Israel fears Obama heading for imposed Mideast settlement
Israeli officials say Obama's demands are the beginning of a dramatic change in U.S. policy toward Israel.
U.S. President Barack Obama's demands during his meeting with Prime Minister Benjamin Netanyahu last Tuesday point to an intention to impose a permanent settlement on Israel and the Palestinians in less than two years, political sources in Jerusalem say.
Israeli officials view the demands that Obama made at the White House as the tip of the iceberg under which lies a dramatic change in U.S. policy toward Israel.
Of 10 demands posed by Obama, four deal with Jerusalem: opening a Palestinian commercial interests office in East Jerusalem, an end to the razing of structures in Palestinian neighborhoods in the capital, stopping construction in Jewish neighborhoods in East Jerusalem, and not building the neighborhood of Ramat Shlomo.
But another key demand - to discuss the dispute's core issues during the indirect talks that are planned - is perceived in Jerusalem as problematic because it implies that direct negotiations would be bypassed. This would set up a framework through which the Americans would be able to impose a final settlement.
It is not just Obama's demands that are perceived as problematic, but also the new modus operandi of American diplomacy. The fact that the White House and State Department have been in contact with Israel's European allies, first and foremost Germany, is seen as part of an effort to isolate Israel and put enormous political pressure on it.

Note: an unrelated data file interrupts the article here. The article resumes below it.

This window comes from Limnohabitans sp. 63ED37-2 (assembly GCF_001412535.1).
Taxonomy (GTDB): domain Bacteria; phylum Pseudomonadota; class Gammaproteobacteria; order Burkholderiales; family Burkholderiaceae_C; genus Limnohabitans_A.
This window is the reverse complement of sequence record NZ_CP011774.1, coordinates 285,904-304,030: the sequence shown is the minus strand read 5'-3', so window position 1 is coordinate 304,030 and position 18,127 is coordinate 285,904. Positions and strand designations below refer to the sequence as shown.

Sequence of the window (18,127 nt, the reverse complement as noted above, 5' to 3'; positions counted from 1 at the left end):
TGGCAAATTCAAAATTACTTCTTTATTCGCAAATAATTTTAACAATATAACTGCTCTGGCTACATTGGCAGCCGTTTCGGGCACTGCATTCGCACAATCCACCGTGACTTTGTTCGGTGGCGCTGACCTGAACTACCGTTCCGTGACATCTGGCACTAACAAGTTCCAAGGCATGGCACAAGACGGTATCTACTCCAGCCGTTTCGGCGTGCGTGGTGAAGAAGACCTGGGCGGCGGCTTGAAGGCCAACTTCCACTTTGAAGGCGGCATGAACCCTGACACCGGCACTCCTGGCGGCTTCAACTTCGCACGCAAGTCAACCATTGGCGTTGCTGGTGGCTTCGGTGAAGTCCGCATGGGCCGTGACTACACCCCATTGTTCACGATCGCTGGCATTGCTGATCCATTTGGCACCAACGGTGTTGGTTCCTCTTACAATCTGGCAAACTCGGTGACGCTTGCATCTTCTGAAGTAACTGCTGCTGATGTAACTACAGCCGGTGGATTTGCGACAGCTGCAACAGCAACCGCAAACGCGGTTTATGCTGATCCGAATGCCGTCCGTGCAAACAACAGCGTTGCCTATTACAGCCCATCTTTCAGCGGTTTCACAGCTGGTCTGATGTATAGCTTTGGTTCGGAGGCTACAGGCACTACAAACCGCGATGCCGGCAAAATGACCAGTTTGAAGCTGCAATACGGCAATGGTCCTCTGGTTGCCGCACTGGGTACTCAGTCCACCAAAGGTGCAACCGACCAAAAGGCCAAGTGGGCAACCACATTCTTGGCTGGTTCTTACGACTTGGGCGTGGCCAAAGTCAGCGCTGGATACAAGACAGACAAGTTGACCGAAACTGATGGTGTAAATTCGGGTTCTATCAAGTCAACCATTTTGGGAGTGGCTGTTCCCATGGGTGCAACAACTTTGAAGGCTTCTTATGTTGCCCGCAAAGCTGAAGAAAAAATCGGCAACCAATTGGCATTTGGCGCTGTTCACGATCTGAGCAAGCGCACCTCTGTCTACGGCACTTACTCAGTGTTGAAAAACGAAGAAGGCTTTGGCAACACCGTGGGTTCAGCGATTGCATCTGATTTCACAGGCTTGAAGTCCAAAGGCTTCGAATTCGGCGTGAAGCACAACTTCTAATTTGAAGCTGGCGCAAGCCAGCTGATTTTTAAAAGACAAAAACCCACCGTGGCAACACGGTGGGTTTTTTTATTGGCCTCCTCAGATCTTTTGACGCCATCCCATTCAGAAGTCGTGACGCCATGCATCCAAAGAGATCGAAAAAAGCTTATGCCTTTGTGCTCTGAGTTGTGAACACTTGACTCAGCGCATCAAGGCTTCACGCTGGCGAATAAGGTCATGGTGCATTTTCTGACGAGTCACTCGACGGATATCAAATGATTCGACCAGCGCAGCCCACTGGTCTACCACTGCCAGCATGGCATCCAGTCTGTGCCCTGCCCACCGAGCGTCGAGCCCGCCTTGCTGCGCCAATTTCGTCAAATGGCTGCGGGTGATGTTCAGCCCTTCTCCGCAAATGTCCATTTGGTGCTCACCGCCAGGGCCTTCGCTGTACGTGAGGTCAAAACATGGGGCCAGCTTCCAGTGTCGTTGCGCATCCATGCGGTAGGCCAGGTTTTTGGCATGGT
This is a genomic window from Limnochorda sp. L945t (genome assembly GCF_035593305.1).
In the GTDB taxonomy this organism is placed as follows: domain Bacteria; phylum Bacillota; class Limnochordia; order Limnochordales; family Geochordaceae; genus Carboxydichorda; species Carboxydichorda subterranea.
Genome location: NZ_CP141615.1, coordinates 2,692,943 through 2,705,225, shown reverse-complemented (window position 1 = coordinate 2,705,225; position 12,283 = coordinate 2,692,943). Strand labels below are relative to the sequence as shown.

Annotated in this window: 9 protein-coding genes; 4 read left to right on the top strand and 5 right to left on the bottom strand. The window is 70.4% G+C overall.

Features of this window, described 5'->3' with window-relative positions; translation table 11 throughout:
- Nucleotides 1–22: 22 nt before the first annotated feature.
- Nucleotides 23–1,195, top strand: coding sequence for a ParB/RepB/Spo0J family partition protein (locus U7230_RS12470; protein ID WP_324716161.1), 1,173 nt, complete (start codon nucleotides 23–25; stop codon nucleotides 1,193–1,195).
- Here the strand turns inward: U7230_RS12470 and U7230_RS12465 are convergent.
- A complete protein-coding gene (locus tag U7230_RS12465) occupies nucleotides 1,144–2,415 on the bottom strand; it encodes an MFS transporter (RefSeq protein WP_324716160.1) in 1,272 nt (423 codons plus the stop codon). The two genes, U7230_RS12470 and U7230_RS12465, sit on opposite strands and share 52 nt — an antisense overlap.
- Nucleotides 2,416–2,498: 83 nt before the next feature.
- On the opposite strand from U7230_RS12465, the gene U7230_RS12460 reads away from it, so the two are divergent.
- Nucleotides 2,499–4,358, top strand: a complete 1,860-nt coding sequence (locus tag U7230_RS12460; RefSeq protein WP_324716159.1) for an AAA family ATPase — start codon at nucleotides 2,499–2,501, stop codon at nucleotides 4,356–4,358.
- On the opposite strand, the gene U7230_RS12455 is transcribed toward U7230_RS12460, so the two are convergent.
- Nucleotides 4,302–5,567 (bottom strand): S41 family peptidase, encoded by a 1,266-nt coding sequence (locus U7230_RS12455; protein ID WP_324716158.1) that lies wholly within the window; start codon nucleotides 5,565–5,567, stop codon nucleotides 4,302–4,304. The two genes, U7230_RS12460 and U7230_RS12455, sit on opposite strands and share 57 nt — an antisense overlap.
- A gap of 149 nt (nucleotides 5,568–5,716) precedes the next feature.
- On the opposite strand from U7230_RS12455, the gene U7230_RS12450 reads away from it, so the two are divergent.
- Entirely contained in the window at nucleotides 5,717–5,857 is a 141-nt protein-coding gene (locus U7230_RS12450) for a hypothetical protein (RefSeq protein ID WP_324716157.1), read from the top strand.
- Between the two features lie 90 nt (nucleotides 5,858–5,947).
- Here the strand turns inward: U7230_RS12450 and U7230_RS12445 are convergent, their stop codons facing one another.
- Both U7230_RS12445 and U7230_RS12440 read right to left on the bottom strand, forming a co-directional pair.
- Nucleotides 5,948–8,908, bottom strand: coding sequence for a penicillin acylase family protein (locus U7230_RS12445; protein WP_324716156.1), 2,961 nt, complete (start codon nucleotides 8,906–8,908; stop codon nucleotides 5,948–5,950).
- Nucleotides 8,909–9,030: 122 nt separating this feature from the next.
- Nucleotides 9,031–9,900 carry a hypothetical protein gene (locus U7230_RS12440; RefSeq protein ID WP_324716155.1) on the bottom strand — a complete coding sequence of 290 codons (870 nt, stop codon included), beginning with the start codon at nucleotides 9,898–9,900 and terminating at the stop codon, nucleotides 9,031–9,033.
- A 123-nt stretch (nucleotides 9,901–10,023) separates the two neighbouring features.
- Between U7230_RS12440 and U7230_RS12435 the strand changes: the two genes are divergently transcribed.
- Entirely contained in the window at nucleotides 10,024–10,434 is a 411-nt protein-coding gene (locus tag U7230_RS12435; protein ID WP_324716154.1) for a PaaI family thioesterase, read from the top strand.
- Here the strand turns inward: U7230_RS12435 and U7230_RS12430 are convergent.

Israeli officials say that the Obama administration's new policy contradicts commitments made by previous administrations, as well as a letter from George W. Bush in 2004 to the prime minister at the time, Ariel Sharon. According to this view, the new policy is also incongruous with the framework posed by Bill Clinton in 2000.
Senior Israeli sources say that as a result of the U.S. administration's policies, the Palestinians will toughen their stance and seriously undermine the peace process' chances of success.
Moreover, sources in Jerusalem say that the new American positions undermine the principle of credibility that has guided U.S. foreign policy since the end of World War II. Ignoring specific promises made to its Israeli ally would make other American allies lose trust in its commitments to them.
Israeli officials warn that if the United States shirks its past commitments, the willingness of the Israeli public to put its trust in future American guarantees will be undermined - as will the superpower's regional and international standing.
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